The U.N. Is Leaving Migrants to Die in Libya

The U.N. Is Leaving Migrants to Die in Libya

The European Union is funding the Libyan coast guard to keep migrants out of Europe and detain them in a failed state—and that leaves them at the mercy of militias and human traffickers.


Migrants at a detention center in Zawiyah, west of Tripoli, on June 17, 2017. TAHA JAWASHI/AFP/Getty Images

(foreignpolicy)—Over three days last October, Fatima Ausman Darboe watched her 7-year-old son dying from appendicitis. His stomach swelled, and he writhed in pain. She held him as his condition deteriorated. Most other mothers could have brought their child to a hospital, but Darboe was locked up inside a detention center in the Libyan desert. Instead, she called for guards to help. She begged, she pleaded, and her appeals were ignored.

Her little boy died in a car. The Zintan detention center’s manager had finally taken pity on them and drove the child toward a hospital himself. The International Medical Corps, the organization supposed to be providing life-saving care in the detention center, and the United Nations High Commissioner for Refugees (UNHCR) and the International Organization for Migration (IOM)—the United Nations agencies meant to be providing some additional assistance—were nowhere to be found. 

UNHCR declined to comment on this case, while the International Medical Corps did not respond to multiple requests for comment. In a written statement to Foreign Policy, IOM said the death was a “stark reminder of the terrible conditions migrants are forced to endure in detention centers” and that it had suspended health assistance in Zintan between October 2018 and this January “due to access issues with the management.”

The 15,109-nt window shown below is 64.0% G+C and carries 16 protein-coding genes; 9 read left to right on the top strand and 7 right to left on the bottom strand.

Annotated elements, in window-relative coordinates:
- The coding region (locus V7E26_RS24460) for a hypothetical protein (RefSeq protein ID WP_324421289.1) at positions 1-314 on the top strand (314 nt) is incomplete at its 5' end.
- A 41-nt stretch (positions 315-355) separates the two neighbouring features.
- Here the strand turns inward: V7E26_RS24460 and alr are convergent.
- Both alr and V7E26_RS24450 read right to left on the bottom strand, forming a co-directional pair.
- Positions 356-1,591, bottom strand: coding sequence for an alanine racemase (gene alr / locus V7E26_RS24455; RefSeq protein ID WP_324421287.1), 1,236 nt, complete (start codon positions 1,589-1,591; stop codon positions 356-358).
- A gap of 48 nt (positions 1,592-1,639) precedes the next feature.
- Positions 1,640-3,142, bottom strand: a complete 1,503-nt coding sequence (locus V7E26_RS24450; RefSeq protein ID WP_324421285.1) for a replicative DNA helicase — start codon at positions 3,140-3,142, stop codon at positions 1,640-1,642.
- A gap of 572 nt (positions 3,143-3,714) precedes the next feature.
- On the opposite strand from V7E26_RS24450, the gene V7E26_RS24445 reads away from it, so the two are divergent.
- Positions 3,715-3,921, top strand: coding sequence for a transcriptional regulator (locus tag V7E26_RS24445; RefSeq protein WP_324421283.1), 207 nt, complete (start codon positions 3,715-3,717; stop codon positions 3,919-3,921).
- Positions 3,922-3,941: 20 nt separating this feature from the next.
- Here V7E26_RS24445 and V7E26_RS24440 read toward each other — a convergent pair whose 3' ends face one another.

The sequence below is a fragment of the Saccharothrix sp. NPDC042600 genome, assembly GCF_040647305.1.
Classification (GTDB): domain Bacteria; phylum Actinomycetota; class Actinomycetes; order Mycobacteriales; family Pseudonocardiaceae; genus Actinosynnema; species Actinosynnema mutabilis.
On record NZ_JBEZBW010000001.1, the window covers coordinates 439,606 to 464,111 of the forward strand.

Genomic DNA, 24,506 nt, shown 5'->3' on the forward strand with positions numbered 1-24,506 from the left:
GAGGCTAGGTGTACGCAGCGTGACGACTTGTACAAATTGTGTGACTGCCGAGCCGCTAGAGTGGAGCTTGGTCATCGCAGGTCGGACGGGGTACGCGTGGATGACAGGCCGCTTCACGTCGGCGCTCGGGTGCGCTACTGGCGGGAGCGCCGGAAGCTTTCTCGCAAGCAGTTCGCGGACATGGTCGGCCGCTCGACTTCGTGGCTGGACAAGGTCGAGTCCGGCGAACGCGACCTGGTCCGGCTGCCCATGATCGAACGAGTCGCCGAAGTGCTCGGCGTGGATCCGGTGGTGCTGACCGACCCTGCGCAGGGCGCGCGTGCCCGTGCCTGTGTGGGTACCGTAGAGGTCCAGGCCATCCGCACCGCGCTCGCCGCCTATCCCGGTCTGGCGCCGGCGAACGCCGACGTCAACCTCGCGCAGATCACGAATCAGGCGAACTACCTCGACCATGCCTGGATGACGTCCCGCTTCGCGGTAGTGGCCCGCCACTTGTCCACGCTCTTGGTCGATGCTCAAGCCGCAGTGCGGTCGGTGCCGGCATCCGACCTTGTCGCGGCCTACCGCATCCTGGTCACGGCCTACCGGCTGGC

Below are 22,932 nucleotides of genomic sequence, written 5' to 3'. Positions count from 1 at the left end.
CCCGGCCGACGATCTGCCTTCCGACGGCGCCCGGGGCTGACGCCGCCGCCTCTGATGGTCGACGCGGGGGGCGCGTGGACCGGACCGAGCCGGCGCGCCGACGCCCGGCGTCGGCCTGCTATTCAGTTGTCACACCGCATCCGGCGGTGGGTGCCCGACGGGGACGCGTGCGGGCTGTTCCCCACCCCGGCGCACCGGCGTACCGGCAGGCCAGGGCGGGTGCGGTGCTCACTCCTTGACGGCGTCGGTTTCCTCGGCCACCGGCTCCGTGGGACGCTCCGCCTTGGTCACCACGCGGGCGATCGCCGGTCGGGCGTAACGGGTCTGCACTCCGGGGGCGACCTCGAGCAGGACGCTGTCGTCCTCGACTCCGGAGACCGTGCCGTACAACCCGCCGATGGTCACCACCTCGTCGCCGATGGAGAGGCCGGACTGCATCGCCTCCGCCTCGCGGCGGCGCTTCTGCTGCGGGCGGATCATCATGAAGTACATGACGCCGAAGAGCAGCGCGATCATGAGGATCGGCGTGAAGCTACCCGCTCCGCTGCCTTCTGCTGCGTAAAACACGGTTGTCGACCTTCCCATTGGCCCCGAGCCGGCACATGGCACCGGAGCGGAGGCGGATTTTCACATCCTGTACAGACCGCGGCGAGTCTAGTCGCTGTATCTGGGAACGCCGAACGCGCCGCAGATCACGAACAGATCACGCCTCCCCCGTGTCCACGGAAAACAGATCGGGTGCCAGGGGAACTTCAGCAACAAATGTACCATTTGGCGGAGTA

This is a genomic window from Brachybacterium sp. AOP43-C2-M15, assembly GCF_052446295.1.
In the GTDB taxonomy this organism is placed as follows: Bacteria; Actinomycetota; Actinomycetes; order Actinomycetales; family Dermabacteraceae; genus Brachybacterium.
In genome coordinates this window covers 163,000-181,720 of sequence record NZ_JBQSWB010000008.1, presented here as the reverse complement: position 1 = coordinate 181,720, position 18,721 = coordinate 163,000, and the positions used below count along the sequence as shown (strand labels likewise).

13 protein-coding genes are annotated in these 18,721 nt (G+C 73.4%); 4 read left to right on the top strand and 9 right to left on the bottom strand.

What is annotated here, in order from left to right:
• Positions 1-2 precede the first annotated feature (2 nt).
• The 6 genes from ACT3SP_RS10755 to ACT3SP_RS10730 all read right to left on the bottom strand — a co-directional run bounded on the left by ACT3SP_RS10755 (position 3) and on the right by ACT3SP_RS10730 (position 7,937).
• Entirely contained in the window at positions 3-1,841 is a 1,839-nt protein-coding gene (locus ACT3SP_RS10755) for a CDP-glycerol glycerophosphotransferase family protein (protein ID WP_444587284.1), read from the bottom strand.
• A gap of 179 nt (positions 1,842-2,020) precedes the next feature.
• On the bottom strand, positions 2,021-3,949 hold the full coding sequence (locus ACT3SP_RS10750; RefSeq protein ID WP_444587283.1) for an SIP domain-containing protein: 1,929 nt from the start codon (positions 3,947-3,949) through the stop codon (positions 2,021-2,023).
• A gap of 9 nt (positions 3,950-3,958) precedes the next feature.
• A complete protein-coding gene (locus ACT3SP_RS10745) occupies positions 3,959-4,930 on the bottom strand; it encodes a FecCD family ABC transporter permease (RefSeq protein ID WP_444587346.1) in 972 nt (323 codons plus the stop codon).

The local Libyan community in Zintan, where Darboe was being held, refused to allow the burial of non-Muslim detainees, but her family was Muslim. Despite this, her son wasn’t laid to rest for a month. Darboe and her husband originally came from the West African nation of Gambia, a small sliver of a country surrounded by Senegal, but they had lived in Libya for years. It was only when her husband’s health deteriorated that they tried to cross the Mediterranean Sea to reach Europe, in the hope of finding better medical care. Instead, like tens of thousands of others, they were caught and locked up in indefinite detention, in a system decried by former U.N. Human Rights chief Zeid Raad al-Hussein as “an outrage to the conscience of humanity.”

Weeks after Darboe’s son was buried, her husband died, too, seemingly from a stroke triggered by the shock of losing their child. Darboe, who was locked in a separate women’s hall, never got to say goodbye, though she begged to see her husband in the hours before his death. When she found out he was gone, Darboe said, she went into extreme shock. “I could not talk, I could not do anything. … All my body was just shaking,” she told Foreign Policy.